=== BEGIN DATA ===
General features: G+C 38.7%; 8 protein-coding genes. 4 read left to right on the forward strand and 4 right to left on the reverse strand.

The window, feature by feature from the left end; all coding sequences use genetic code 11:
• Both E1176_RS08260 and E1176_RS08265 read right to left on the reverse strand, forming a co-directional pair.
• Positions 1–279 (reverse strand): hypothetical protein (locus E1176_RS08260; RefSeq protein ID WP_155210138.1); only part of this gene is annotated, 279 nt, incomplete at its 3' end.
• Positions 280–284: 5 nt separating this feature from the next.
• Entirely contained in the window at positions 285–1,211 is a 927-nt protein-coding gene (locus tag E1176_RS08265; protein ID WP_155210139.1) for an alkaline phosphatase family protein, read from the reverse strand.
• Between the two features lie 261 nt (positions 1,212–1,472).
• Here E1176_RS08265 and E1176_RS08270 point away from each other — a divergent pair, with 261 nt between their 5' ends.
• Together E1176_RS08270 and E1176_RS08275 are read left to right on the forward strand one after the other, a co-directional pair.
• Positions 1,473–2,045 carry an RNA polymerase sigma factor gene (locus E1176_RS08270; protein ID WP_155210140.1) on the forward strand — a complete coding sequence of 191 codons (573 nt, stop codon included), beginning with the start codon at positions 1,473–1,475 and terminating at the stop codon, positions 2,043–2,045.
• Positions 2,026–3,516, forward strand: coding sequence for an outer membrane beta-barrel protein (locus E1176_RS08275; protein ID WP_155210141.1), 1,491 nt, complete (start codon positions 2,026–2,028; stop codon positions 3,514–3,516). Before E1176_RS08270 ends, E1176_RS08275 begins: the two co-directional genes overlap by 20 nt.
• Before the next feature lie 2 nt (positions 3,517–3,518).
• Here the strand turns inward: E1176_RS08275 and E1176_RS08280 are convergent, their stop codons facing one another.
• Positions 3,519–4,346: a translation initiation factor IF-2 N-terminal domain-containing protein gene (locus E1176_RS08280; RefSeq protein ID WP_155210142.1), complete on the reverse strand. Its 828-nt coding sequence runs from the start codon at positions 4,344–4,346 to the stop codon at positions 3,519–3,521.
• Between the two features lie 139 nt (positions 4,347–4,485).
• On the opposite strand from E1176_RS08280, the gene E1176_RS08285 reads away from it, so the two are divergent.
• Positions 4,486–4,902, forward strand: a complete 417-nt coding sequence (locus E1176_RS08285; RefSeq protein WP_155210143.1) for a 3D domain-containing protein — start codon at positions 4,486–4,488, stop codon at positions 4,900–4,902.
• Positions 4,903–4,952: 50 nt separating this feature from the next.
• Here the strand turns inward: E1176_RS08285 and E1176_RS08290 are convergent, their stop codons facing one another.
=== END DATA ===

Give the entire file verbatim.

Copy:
General features: G+C 38.7%; 8 protein-coding genes. 4 read left to right on the forward strand and 4 right to left on the reverse strand.

The window, feature by feature from the left end; all coding sequences use genetic code 11:
• Both E1176_RS08260 and E1176_RS08265 read right to left on the reverse strand, forming a co-directional pair.
• Positions 1–279 (reverse strand): hypothetical protein (locus E1176_RS08260; RefSeq protein ID WP_155210138.1); only part of this gene is annotated, 279 nt, incomplete at its 3' end.
• Positions 280–284: 5 nt separating this feature from the next.
• Entirely contained in the window at positions 285–1,211 is a 927-nt protein-coding gene (locus tag E1176_RS08265; protein ID WP_155210139.1) for an alkaline phosphatase family protein, read from the reverse strand.
• Between the two features lie 261 nt (positions 1,212–1,472).
• Here E1176_RS08265 and E1176_RS08270 point away from each other — a divergent pair, with 261 nt between their 5' ends.
• Together E1176_RS08270 and E1176_RS08275 are read left to right on the forward strand one after the other, a co-directional pair.
• Positions 1,473–2,045 carry an RNA polymerase sigma factor gene (locus E1176_RS08270; protein ID WP_155210140.1) on the forward strand — a complete coding sequence of 191 codons (573 nt, stop codon included), beginning with the start codon at positions 1,473–1,475 and terminating at the stop codon, positions 2,043–2,045.
• Positions 2,026–3,516, forward strand: coding sequence for an outer membrane beta-barrel protein (locus E1176_RS08275; protein ID WP_155210141.1), 1,491 nt, complete (start codon positions 2,026–2,028; stop codon positions 3,514–3,516). Before E1176_RS08270 ends, E1176_RS08275 begins: the two co-directional genes overlap by 20 nt.
• Before the next feature lie 2 nt (positions 3,517–3,518).
• Here the strand turns inward: E1176_RS08275 and E1176_RS08280 are convergent, their stop codons facing one another.
• Positions 3,519–4,346: a translation initiation factor IF-2 N-terminal domain-containing protein gene (locus E1176_RS08280; RefSeq protein ID WP_155210142.1), complete on the reverse strand. Its 828-nt coding sequence runs from the start codon at positions 4,344–4,346 to the stop codon at positions 3,519–3,521.
• Between the two features lie 139 nt (positions 4,347–4,485).
• On the opposite strand from E1176_RS08280, the gene E1176_RS08285 reads away from it, so the two are divergent.
• Positions 4,486–4,902, forward strand: a complete 417-nt coding sequence (locus E1176_RS08285; RefSeq protein WP_155210143.1) for a 3D domain-containing protein — start codon at positions 4,486–4,488, stop codon at positions 4,900–4,902.
• Positions 4,903–4,952: 50 nt separating this feature from the next.
• Here the strand turns inward: E1176_RS08285 and E1176_RS08290 are convergent, their stop codons facing one another.